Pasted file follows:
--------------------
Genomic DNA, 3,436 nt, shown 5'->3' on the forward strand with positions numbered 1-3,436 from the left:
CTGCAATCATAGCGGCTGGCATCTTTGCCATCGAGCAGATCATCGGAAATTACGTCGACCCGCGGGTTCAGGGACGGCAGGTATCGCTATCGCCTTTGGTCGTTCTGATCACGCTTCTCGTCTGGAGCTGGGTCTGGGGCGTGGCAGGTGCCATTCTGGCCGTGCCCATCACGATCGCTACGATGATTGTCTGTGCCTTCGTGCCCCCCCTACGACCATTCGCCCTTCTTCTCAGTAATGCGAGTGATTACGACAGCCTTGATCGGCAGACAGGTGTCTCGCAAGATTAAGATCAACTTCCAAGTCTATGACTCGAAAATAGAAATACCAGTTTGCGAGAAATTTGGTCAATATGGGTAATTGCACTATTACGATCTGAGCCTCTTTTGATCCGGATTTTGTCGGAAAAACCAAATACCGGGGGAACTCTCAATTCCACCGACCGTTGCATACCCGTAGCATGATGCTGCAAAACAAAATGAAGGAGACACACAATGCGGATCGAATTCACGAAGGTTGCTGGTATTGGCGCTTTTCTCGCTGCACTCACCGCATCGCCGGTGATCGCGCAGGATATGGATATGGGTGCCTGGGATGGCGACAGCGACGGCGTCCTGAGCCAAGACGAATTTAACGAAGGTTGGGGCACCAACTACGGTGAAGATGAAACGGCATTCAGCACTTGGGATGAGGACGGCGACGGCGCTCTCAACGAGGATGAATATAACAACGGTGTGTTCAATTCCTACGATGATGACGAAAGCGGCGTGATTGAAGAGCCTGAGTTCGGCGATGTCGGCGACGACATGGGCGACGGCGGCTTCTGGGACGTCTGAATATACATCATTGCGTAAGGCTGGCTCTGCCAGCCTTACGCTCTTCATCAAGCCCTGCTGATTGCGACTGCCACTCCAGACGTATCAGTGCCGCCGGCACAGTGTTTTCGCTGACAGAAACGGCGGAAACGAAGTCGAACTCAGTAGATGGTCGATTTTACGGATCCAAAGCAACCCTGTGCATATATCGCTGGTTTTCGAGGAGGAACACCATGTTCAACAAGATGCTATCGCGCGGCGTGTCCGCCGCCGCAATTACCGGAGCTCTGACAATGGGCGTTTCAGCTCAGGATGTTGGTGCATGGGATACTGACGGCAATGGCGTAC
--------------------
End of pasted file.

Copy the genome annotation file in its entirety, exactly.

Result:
Genomic DNA, 3,436 nt, shown 5'->3' on the forward strand with positions numbered 1-3,436 from the left:
CTGCAATCATAGCGGCTGGCATCTTTGCCATCGAGCAGATCATCGGAAATTACGTCGACCCGCGGGTTCAGGGACGGCAGGTATCGCTATCGCCTTTGGTCGTTCTGATCACGCTTCTCGTCTGGAGCTGGGTCTGGGGCGTGGCAGGTGCCATTCTGGCCGTGCCCATCACGATCGCTACGATGATTGTCTGTGCCTTCGTGCCCCCCCTACGACCATTCGCCCTTCTTCTCAGTAATGCGAGTGATTACGACAGCCTTGATCGGCAGACAGGTGTCTCGCAAGATTAAGATCAACTTCCAAGTCTATGACTCGAAAATAGAAATACCAGTTTGCGAGAAATTTGGTCAATATGGGTAATTGCACTATTACGATCTGAGCCTCTTTTGATCCGGATTTTGTCGGAAAAACCAAATACCGGGGGAACTCTCAATTCCACCGACCGTTGCATACCCGTAGCATGATGCTGCAAAACAAAATGAAGGAGACACACAATGCGGATCGAATTCACGAAGGTTGCTGGTATTGGCGCTTTTCTCGCTGCACTCACCGCATCGCCGGTGATCGCGCAGGATATGGATATGGGTGCCTGGGATGGCGACAGCGACGGCGTCCTGAGCCAAGACGAATTTAACGAAGGTTGGGGCACCAACTACGGTGAAGATGAAACGGCATTCAGCACTTGGGATGAGGACGGCGACGGCGCTCTCAACGAGGATGAATATAACAACGGTGTGTTCAATTCCTACGATGATGACGAAAGCGGCGTGATTGAAGAGCCTGAGTTCGGCGATGTCGGCGACGACATGGGCGACGGCGGCTTCTGGGACGTCTGAATATACATCATTGCGTAAGGCTGGCTCTGCCAGCCTTACGCTCTTCATCAAGCCCTGCTGATTGCGACTGCCACTCCAGACGTATCAGTGCCGCCGGCACAGTGTTTTCGCTGACAGAAACGGCGGAAACGAAGTCGAACTCAGTAGATGGTCGATTTTACGGATCCAAAGCAACCCTGTGCATATATCGCTGGTTTTCGAGGAGGAACACCATGTTCAACAAGATGCTATCGCGCGGCGTGTCCGCCGCCGCAATTACCGGAGCTCTGACAATGGGCGTTTCAGCTCAGGATGTTGGTGCATGGGATACTGACGGCAATGGCGTAC